9. 9. FRIDAY November 30, 2012 8:30 a.m. – 11:30 a.m. 9:00 a.m. – 4:00 p.m. Epilepsy Specialist Symposium: 26th Annual Advances in the Management of Algorithms in the Diagnosis and Treatment Epilepsy and the Epilepsy Clinic of Epilepsy (separate registration required — see below for instructions) Overview This intensive one-day conference is designed for those professionals who This symposium will discuss common problems encountered in caring for participate in the care of persons with epilepsy. The overall purpose is to patients with new onset or difficult to control seizures. The topics will include: improve services to individuals and families affected by epilepsy. The (i) The diagnosis and treatment of a first seizure – who is at risk of conference is presented by the Department of Neurology of Wake Forest recurrence, the risks and benefit balance of starting treatment, and how long University School of Medicine, Winston-Salem, North Carolina, through an to treat. (ii) How to approach the pre-operative evaluation to localize the epileptic onset zone non-invasively and how to plan invasive recordings to unrestricted grant committed to the education of health professionals, in an localize the seizure onset zone. (iii) Patient selection for treatment by effort to promote the comprehensive care of those with epilepsy and their neurostimulator devices (VNS, DBS) to palliate seizures and optimization of families. stimulation parameters. (iv) Discussing SUDEP – when to have the discussion, Registration for this program is done separately from the AES Annual Meeting with which patients, and how to approach the topic with patients at risk. The and begins on September 1, 2012. You may register online at speakers will present the audience with algorithms that identify key decisions www.nwahec.org/?34929 or you may call Pat Gibson of Wake Forest School in the evaluation and treatment of seizures. of Medicine at 800.642.0500 with any questions. Learning Objectives u Manage patients with first seizure by applying risk/benefit analysis using prediction of seizure recurrence based on presentation and ancillary tests 12:30 p.m. – 3:00 p.m. Annual Fundamentals of Epilepsy u Evaluate patients for epilepsy surgery weighing the advantages / disadvantages of different approaches and understanding the rationale for Symposium: Optimal Use of the Newest selecting a specific approach AEDs and Generics u Appropriately refer patients for implantation of and will successfully treat Overview them with neurostimulator devices. The Annual Fundamentals Symposium will address both the newer u Recognize when and how to initiate discussion of SUDEP in patients antiepileptic medications (AEDs) and current understanding regarding use of who are at risk generic medications. Presentations will address pharmacology and mechanism of action of new AEDs, their clinical pharmacokinetics and drug Target Audience interactions. Efficacy and adverse effects of newer AEDs in approved Basic and Intermediate (see page 4 for details) indications plus alternative uses of newer AEDs in epilepsy syndromes and status epilepticus will also be reviewed. There will be discussion of current Program data regarding the use of generic AEDs. Chair: Fred A. Lado, M.D., Ph.D. Introduction and Overview Learning Objectives u Use newer AEDs to treat patients with refractory epilepsy Fred A. Lado, M.D., Ph.D. First Seizure: Diagnosis, Treatment and Prognosis u Match newest AEDs to the epileptic syndrome when appropriate Sheryl Haut, M.D. u Anticipate and recognize adverse effects related to use of newer AEDs Debate: Surgical Planning for Extratemporal Non-lesional Surgery? u Use generic medications and advocate for their use based on Ashesh Mehta, M.D. and Francois Dubeau, M.D. understanding on available scientific data. Treatment of Epilepsy with Implanted Devices: What Are Indications and Target Audience Benefits? Basic and Intermediate (see page 4 for details) Barbara C. Jobst, M.D. Program Discussing SUDEP: If, When, How Co-Chairs: James C. Cloyd, Pharm.D. and Michael D. Privitera, M.D. Jeffrey Buchhalter, M.D., Ph.D. Introduction and Overview Conclusions James C. Cloyd, Pharm.D. Fred Lado, M.D., Ph.D. Mechanism of Action of the New AEDs Credit Designation Misty Smith, Ph.D. The American Epilepsy Society designates this live activity for a maximum of 3.0 AMA PRA Category 1 CreditsTM. Physicians should claim only the credit Clinical Pharmacokinetics and Drug Interactions commensurate with the extent of their participation in the activity. Cecile Johannessen Landmark, Ph.D. Efficacy and Adverse Effects of Newer AEDs in Approved Indications Nurses may claim up to 3.0 contact hours for this session. R. Edward Faught, Jr., M.D. The Emerging Uses of the Newer Antiseizure Medications in Status Epilepticus and Epilepsy Howard Goodkin, M.D., Ph.D.AES 2012 ANNUAL MEETING | SAN DIEGO, CALIFORNIA 8 www.AESNET.org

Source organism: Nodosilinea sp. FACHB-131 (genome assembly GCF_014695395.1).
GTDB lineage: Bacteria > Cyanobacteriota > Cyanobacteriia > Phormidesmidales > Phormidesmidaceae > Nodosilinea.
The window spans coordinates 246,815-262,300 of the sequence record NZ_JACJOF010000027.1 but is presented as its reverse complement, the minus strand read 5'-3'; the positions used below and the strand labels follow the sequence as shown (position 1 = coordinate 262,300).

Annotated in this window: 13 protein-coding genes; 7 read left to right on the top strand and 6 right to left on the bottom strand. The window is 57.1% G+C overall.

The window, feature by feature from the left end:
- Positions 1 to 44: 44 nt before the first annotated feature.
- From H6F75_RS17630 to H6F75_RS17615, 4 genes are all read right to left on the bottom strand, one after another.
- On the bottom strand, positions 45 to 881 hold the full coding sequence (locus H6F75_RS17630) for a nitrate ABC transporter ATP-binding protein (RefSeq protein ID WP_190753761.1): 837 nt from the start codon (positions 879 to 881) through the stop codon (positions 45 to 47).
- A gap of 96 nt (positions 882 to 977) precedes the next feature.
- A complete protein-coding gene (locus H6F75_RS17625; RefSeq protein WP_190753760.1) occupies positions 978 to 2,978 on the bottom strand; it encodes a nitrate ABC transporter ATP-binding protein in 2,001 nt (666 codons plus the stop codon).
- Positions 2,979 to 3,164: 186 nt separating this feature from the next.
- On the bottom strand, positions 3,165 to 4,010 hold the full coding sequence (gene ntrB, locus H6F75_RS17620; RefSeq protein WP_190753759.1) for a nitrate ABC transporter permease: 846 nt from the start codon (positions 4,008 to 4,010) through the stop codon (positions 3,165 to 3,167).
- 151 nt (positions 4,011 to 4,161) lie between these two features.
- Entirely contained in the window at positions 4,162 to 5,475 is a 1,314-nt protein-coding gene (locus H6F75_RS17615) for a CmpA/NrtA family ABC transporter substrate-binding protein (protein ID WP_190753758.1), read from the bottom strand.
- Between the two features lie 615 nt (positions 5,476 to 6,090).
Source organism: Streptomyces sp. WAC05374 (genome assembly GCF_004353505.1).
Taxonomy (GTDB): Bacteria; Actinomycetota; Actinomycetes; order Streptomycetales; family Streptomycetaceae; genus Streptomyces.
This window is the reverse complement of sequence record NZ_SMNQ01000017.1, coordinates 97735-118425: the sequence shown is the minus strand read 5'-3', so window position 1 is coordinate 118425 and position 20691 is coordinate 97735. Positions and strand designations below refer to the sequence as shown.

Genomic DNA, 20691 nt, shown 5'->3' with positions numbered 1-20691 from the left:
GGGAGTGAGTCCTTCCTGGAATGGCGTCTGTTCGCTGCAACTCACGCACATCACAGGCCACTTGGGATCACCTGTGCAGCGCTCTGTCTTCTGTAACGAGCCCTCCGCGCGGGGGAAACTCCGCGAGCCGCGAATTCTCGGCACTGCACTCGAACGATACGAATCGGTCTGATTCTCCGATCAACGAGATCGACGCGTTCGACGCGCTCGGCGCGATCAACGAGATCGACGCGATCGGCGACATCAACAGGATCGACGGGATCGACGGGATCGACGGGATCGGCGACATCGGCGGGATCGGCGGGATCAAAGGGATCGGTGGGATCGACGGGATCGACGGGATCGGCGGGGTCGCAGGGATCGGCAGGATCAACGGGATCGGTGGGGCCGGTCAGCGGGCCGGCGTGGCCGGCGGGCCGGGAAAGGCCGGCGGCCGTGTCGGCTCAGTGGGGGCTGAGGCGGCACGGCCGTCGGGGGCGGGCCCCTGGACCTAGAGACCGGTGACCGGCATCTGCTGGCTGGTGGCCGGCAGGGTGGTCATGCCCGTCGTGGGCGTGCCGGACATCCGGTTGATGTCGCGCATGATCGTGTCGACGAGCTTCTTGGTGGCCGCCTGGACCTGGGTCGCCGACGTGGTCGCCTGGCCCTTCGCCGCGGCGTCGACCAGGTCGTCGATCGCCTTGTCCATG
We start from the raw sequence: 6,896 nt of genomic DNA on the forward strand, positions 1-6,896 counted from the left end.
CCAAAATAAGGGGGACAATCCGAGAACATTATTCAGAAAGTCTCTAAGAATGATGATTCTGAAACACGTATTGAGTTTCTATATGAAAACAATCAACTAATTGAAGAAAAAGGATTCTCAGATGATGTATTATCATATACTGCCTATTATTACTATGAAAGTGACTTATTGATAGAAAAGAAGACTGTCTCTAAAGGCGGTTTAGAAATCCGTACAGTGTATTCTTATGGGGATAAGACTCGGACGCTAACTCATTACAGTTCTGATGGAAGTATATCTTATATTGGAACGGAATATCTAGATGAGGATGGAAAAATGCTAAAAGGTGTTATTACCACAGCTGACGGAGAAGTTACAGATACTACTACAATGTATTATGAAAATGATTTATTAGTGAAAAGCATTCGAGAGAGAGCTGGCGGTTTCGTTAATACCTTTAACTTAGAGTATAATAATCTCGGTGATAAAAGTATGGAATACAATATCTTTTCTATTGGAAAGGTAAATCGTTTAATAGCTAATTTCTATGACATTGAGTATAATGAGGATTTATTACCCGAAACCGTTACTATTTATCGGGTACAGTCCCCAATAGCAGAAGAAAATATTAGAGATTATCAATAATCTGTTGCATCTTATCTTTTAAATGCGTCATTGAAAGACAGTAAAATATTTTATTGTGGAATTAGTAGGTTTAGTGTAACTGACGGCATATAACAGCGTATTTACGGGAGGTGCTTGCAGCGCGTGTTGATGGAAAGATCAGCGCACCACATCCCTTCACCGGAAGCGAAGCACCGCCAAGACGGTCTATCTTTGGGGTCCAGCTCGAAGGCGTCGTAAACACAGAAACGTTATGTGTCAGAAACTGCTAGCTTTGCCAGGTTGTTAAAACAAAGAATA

10. 10. FRIDAY November 30, 2012 Generic AEDs: Facts and Fiction the luxury of being in a monitoring unit, is essential in surgical work-ups, and Michael D. Privitera, M.D. is often critical in accurate recognition of rare syndromes. It is less manageable in the office setting and often impossible in epidemiological Case Presentations contexts. How can we develop a hierarchical, consistent lexicon that allows All faculty meaningful communication and translation across these diverse settings Conclusions without losing essential detail where it is needed and without imposing it in Michael D. Privitera, M.D. settings where it is not available? We will have a face-off with epidemiologists and tertiary center epileptologists presenting their Credit Designation perspectives and lexicological needs. Videos will be used to illustrate the The American Epilepsy Society designates this live activity for a maximum of debacle with everyone invited to participate in a pre- and a post-self test. 2.5 AMA PRA Category 1 CreditsTM. Physicians should claim only the credit There will be ample time for discussion. commensurate with the extent of their participation in the activity. Psychiatry in Epilepsy – Interictal Dysphoric Disorder: Nurses may claim up to 2.5 contact hours for this session. Fact or Fiction Coordinators: Rochelle Caplan, M.D., John J. Barry, M.D. Speakers: The SIG speakers supporting IDD will be Andres M. Kanner, M.D. 1:30 p.m. – 3:00 p.m. and Marco Mula, M.D. and those against will be Alan B. Ettinger, M.D. and Professional Development in AES: A Program John J. Barry, M.D. David W. Dunn, M.D. will discuss its absence in pediatric epilepsy. for Junior Members and Those in Transition Interictal Dysphoric Disorder is a form of depression that has been described The American Epilepsy Society invites all interested meeting attendees to come in people with epilepsy, but it has yet to be accepted universally. The aim of to a special session on volunteer and leadership opportunities within the Society. this SIG is to review the evidence for and against the presence of this The American Epilepsy Society has a variety of programs year round to improve condition. This debate addresses important theoretical and clinical the care and treatment of patients with epilepsy. These efforts include education implications of this diagnosis. From the theoretical perspective, a similar for basic scientists and clinicians, research grant programs, leadership and condition in migraine, and the wide range of psychiatric diagnoses in organizational activities, community outreach and advocacy. Greater participation individuals with this diagnosis question the specificity of this condition and its in the Society offers members extensive career development opportunities by underlying mechanisms to epilepsy. From the clinical perspective, how does providing a chance to hone leadership skills, to network with other AES members this diagnosis benefit patients in terms of their treatment and long-term and outside funding organizations, and most importantly, to make significant outcome? contributions to improve the lives of patients with epilepsy. This session will be useful to trainees, basic scientists, clinicians and other health 3:30 p.m. – 6:00 p.m. professionals (nurses, psychologists, Pharm.D.s) who want to know more about Spanish Symposium: Extratemporal Epilepsies organizational structure or who want to become more involved. The session will provide an overview of the professional development and volunteering Overview opportunities within the Society, followed by short presentations by members The symposium will present evidence-based information concerning the active in AES leadership. The session will end with a chance to meet with AES scientific and clinical fundamentals of extratemporal epilepsy that are relevant staff and committee leaders to learn more about available opportunities. for the diagnosis and management of adult and pediatric patients. The semiology of seizures originating in frontal, parietal and occipital neocortex will present and contrast with symptoms of temporal lobe seizures. The 1:30 p.m. – 3:00 p.m. diagnosis and outcomes of pediatric and adult epilepsy syndromes and the Special Interest Group Meetings criteria for determination of refractoriness will be emphasized. Presurgical evaluation and the selection of surgical or other non-pharmacologic EEG - Spotlight on Slow Waves treatments will be critically reviewed. Coordinator: Hiroshi Otsubo, M.D. Speakers: Akio Ikeda, M.D., Ph.D., Marco de Curtis, M.D., Learning Objectives Hal Blumenfeld, M.D., Ph.D. u Knowledge of diagnosis, treatment and outcome of pediatric and adult extratemporal epilepsy syndromes Slow waves represent diverse pathophysiological mechanisms in epilepsy. The spikes and high frequency oscillations (HFOs) are highlighted for u Knowledge and implementation of modern concepts of refractory epilepsy. epileptogenesis. However, the combination of spike and slow wave is a key Target Audience element of interictal epileptic discharges. Ictal HFOs are frequently Basic, Intermediate (see page 4 for details) superimposed on very slow waves, called slow shift, to start seizures. Toward the end of seizures the spike and slow waves reappear to stop the seizures. Program This SIG EEG session invites three speakers to present mechanisms of Co-Chairs: Alvaro Hernando Izquierdo Bello, M.D. and Patricio Abad, M.D. interictal and ictal slow waves for understanding the role of epileptic slow waves. Introduction and Overview Alvaro Hernando Izquierdo Bello, M.D. Epidemiology – Simple, Generalized and Complex? The Words We Use to Communicate About the Central Extratemporal Epilepsies in Children and Adolescents Manifestations of Epilepsy Ignacio Valencia, M.D. Coordinator: Anne T. Berg, Ph.D. Speakers: Samden Lhatoo, M.D., FRCP, Jeffrey Buchhalter, M.D., Ph.D. Extratemporal Epilepsies in the Adult and the Elderly José F. Tellez-Centeno, M.D., Ph.D. A recent report recommended major restructuring of terminology for seizures and abandoning the terms simple and complex partial in favor of describing Surgical Treatment of Extratemporal Epilepsies: Indications, Procedure ictal semiology instead. The impetus is to encourage precise, accurate Selection, Outcome diagnosis and, one would hope, improve treatment. This is feasible if one has Carlos Barzallo, M.D.AES 2012 ANNUAL MEETING | SAN DIEGO, CALIFORNIA 9 www.AESNET.org